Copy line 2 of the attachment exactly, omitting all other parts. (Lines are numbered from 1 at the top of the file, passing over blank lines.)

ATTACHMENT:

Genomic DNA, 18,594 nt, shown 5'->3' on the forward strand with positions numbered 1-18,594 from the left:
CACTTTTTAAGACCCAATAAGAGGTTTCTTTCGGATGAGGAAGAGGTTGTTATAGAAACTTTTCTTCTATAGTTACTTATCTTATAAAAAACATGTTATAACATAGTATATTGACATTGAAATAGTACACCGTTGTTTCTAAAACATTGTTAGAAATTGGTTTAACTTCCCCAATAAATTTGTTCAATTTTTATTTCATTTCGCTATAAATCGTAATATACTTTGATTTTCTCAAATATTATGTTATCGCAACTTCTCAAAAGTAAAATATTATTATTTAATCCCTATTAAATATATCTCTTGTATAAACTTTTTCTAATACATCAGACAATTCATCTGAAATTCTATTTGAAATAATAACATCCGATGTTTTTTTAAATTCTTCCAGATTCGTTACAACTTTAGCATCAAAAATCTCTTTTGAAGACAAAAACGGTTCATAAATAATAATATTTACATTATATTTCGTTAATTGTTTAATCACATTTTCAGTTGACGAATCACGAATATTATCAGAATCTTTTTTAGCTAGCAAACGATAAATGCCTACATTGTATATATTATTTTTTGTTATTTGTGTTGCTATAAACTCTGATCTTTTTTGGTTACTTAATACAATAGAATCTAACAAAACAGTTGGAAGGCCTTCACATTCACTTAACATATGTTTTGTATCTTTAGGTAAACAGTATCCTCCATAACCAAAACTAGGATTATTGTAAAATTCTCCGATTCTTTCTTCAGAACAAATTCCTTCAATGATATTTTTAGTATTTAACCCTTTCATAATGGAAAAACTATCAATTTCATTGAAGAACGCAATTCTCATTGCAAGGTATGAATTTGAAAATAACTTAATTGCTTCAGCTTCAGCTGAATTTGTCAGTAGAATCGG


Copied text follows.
CACTTTTTAAGACCCAATAAGAGGTTTCTTTCGGATGAGGAAGAGGTTGTTATAGAAACTTTTCTTCTATAGTTACTTATCTTATAAAAAACATGTTATAACATAGTATATTGACATTGAAATAGTACACCGTTGTTTCTAAAACATTGTTAGAAATTGGTTTAACTTCCCCAATAAATTTGTTCAATTTTTATTTCATTTCGCTATAAATCGTAATATACTTTGATTTTCTCAAATATTATGTTATCGCAACTTCTCAAAAGTAAAATATTATTATTTAATCCCTATTAAATATATCTCTTGTATAAACTTTTTCTAATACATCAGACAATTCATCTGAAATTCTATTTGAAATAATAACATCCGATGTTTTTTTAAATTCTTCCAGATTCGTTACAACTTTAGCATCAAAAATCTCTTTTGAAGACAAAAACGGTTCATAAATAATAATATTTACATTATATTTCGTTAATTGTTTAATCACATTTTCAGTTGACGAATCACGAATATTATCAGAATCTTTTTTAGCTAGCAAACGATAAATGCCTACATTGTATATATTATTTTTTGTTATTTGTGTTGCTATAAACTCTGATCTTTTTTGGTTACTTAATACAATAGAATCTAACAAAACAGTTGGAAGGCCTTCACATTCACTTAACATATGTTTTGTATCTTTAGGTAAACAGTATCCTCCATAACCAAAACTAGGATTATTGTAAAATTCTCCGATTCTTTCTTCAGAACAAATTCCTTCAATGATATTTTTAGTATTTAACCCTTTCATAATGGAAAAACTATCAATTTCATTGAAGAACGCAATTCTCATTGCAAGGTATGAATTTGAAAATAACTTAATTGCTTCAGCTTCAGCTGAATTTGTCAGTAGAATCGG